The University of Bath is inviting applications for this PhD opportunity based at the Milner Centre for Evolution, a unique, cross-faculty research centre bridging biology, health and education. The Centre is dedicated to a broad range of fundamental research questions relating to evolutionary biology; from in deep time to the micro-evolutionary dynamics of a disease outbreak. We have a strong focus on public engagement and outreach. We are located in a dedicated multi-million-pound building that opened on the University campus in September 2018.
Intended Supervisory Team:
- Prof Matthew Wills, University of Bath, Department of Biology & Biochemistry, Milner Centre for Evolution
- Dr Tiffany Taylor, University of Bath, Department of Biology & Biochemistry, Milner Centre for Evolution
- Dr Alex Jeffries, University of Bath, Department of Biology & Biochemistry, Milner Centre for Evolution
- Dr Ronald Jenner, Natural History Museum
- Dr Dan Wormald, Natural History Museum
What prevents people from grasping core evolutionary ideas, as well as the concept of Deep Time? In this project between the Milner Centre for Evolution (Bath) and the Natural History Museum (London), you will devise better exhibit, outreach and accompanying materials for students and teachers.
You will focus on two Lamarckian pitfalls that were once mainstream in evolutionary biology, and superficially resemble Darwinian ideas. These pitfalls are teleological arguments that seek to explain biological form and function in terms of purpose, and finalist arguments that make similar errors with respect to goal-directedness. A typically teleological argument might be “birds evolved feathers in order that they could fly” which implies intent on the part of the birds or some other agency. However, feathers functioned for insulation and sexual signalling long before they facilitated flight. Hence, a finalist error would be to say that these were intermediate functions “in order that flight could evolve”.
Unfortunately, teleological thinking is strongly intuitive and difficult to dislodge, not least because of its superficial similarity with neo-Darwinian thinking. Moreover, two genuine evolutionary phenomena often used for teaching may exacerbate the problem. The first, evolutionary convergence, can be misinterpreted as implying that evolution is directed towards certain optima or goals. The second, evolutionary trends (e.g., size and complexity), can be misinterpreted in progressive terms.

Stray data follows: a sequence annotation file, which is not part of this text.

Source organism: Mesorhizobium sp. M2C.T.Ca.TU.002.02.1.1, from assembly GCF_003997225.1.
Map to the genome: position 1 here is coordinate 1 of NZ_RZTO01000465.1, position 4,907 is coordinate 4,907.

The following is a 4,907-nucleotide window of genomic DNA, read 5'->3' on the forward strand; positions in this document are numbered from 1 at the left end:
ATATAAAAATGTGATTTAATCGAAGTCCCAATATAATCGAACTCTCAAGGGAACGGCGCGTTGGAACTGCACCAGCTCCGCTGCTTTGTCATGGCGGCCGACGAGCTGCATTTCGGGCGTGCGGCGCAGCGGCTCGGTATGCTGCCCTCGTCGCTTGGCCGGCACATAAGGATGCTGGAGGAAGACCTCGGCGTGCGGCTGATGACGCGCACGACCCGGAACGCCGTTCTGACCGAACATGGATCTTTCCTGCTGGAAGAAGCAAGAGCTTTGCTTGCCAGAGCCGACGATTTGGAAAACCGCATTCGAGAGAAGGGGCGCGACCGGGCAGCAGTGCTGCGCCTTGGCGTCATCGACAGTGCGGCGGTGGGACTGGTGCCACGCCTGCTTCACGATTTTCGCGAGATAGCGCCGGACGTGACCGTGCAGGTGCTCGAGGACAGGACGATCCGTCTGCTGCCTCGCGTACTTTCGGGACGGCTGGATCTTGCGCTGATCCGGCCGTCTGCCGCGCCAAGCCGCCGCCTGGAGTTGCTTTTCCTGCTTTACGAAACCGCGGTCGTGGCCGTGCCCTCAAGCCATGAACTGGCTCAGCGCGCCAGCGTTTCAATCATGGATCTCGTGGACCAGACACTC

You will work closely with members of the Milner Centre and the NHMs outreach and education staff to devise materials that can be trialled with some of the Museum’s 5M annual visitors.
Applicants should hold, or expect to receive, a First Class or good Upper Second Class Honours degree (or the equivalent) in a relevant discipline. A master’s level qualification would also be advantageous.
Non-UK applicants must meet our English language entry requirement.
Enquiries and Applications:
Candidates are encouraged to discuss the project directly with Prof Matthew Wills before applying (email address: [Email Address Removed]).
Formal applications should be made via the University of Bath’s online application form for a PhD in Biology.
On the application form, quote ‘Evolution Education Trust’ in the Finance section and the supervisor’s name and project title in the ‘Your research interests’ section. If applying for more than one project, quote the projects in order of preference and upload a separate personal statement relevant to each one.
Your application must be complete when you submit it to us. Incomplete applications cannot be considered. Please ensure you have completed all fields on the application form and supplied the contact details of TWO referees willing to provide us with a reference when requested (one must be from your most recent place of study). Also, you should ensure that you have uploaded all the required documents. See our website for more information.
To be eligible for funding, you must qualify as a Home student. The eligibility criteria for Home fee status are detailed and too complex to be summarised here in full; however, as a general guide, the following applicants will normally qualify subject to meeting residency requirements: UK nationals (living in the UK or EEA/Switzerland), Irish nationals (living in the UK or EEA/Switzerland), those with Indefinite Leave to Remain and EU nationals with pre-settled or settled status in the UK under the EU Settlement Scheme). This is not intended to be an exhaustive list. Additional information may be found on our fee status guidance webpage, on the GOV.UK website and on the UKCISA website.
Exceptional Overseas students (e.g. with a UK Master’s Distinction or international equivalent and relevant research experience), who are interested in this project, should contact the lead supervisor in the first instance to discuss the possibility of applying for supplementary funding.
Equality, Diversity and Inclusion:
We value a diverse research environment and aim to be an inclusive university, where difference is celebrated and respected. We welcome and encourage applications from diverse backgrounds and under-represented groups.
If you have circumstances that you feel we should be aware of that have affected your educational attainment, then please feel free to tell us about it in your application form. The best way to do this is a short paragraph at the end of your personal statement.